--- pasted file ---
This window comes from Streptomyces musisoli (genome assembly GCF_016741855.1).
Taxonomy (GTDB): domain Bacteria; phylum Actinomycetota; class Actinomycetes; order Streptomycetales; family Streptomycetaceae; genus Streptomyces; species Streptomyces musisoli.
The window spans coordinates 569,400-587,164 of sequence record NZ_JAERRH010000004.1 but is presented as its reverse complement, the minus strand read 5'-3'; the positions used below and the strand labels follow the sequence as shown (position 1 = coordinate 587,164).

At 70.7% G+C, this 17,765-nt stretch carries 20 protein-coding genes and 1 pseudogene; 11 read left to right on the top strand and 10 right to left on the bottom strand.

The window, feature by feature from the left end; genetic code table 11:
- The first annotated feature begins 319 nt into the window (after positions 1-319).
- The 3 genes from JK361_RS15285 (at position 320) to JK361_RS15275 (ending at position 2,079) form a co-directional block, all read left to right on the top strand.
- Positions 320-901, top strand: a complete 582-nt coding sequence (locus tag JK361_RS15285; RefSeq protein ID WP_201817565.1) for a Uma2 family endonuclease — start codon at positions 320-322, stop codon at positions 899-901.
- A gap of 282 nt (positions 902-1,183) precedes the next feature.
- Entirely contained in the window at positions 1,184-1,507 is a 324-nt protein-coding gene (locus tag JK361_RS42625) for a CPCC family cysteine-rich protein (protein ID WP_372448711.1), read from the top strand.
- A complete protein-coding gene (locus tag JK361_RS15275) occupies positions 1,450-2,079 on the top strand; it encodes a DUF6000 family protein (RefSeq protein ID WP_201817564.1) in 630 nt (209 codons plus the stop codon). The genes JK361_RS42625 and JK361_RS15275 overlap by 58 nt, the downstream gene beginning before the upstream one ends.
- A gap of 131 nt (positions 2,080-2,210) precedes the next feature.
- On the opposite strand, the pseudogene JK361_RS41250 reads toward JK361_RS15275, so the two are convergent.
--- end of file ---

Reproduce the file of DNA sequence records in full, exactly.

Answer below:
This window comes from Streptomyces musisoli (genome assembly GCF_016741855.1).
Taxonomy (GTDB): domain Bacteria; phylum Actinomycetota; class Actinomycetes; order Streptomycetales; family Streptomycetaceae; genus Streptomyces; species Streptomyces musisoli.
The window spans coordinates 569,400-587,164 of sequence record NZ_JAERRH010000004.1 but is presented as its reverse complement, the minus strand read 5'-3'; the positions used below and the strand labels follow the sequence as shown (position 1 = coordinate 587,164).

At 70.7% G+C, this 17,765-nt stretch carries 20 protein-coding genes and 1 pseudogene; 11 read left to right on the top strand and 10 right to left on the bottom strand.

The window, feature by feature from the left end; genetic code table 11:
- The first annotated feature begins 319 nt into the window (after positions 1-319).
- The 3 genes from JK361_RS15285 (at position 320) to JK361_RS15275 (ending at position 2,079) form a co-directional block, all read left to right on the top strand.
- Positions 320-901, top strand: a complete 582-nt coding sequence (locus tag JK361_RS15285; RefSeq protein ID WP_201817565.1) for a Uma2 family endonuclease — start codon at positions 320-322, stop codon at positions 899-901.
- A gap of 282 nt (positions 902-1,183) precedes the next feature.
- Entirely contained in the window at positions 1,184-1,507 is a 324-nt protein-coding gene (locus tag JK361_RS42625) for a CPCC family cysteine-rich protein (protein ID WP_372448711.1), read from the top strand.
- A complete protein-coding gene (locus tag JK361_RS15275) occupies positions 1,450-2,079 on the top strand; it encodes a DUF6000 family protein (RefSeq protein ID WP_201817564.1) in 630 nt (209 codons plus the stop codon). The genes JK361_RS42625 and JK361_RS15275 overlap by 58 nt, the downstream gene beginning before the upstream one ends.
- A gap of 131 nt (positions 2,080-2,210) precedes the next feature.
- On the opposite strand, the pseudogene JK361_RS41250 reads toward JK361_RS15275, so the two are convergent.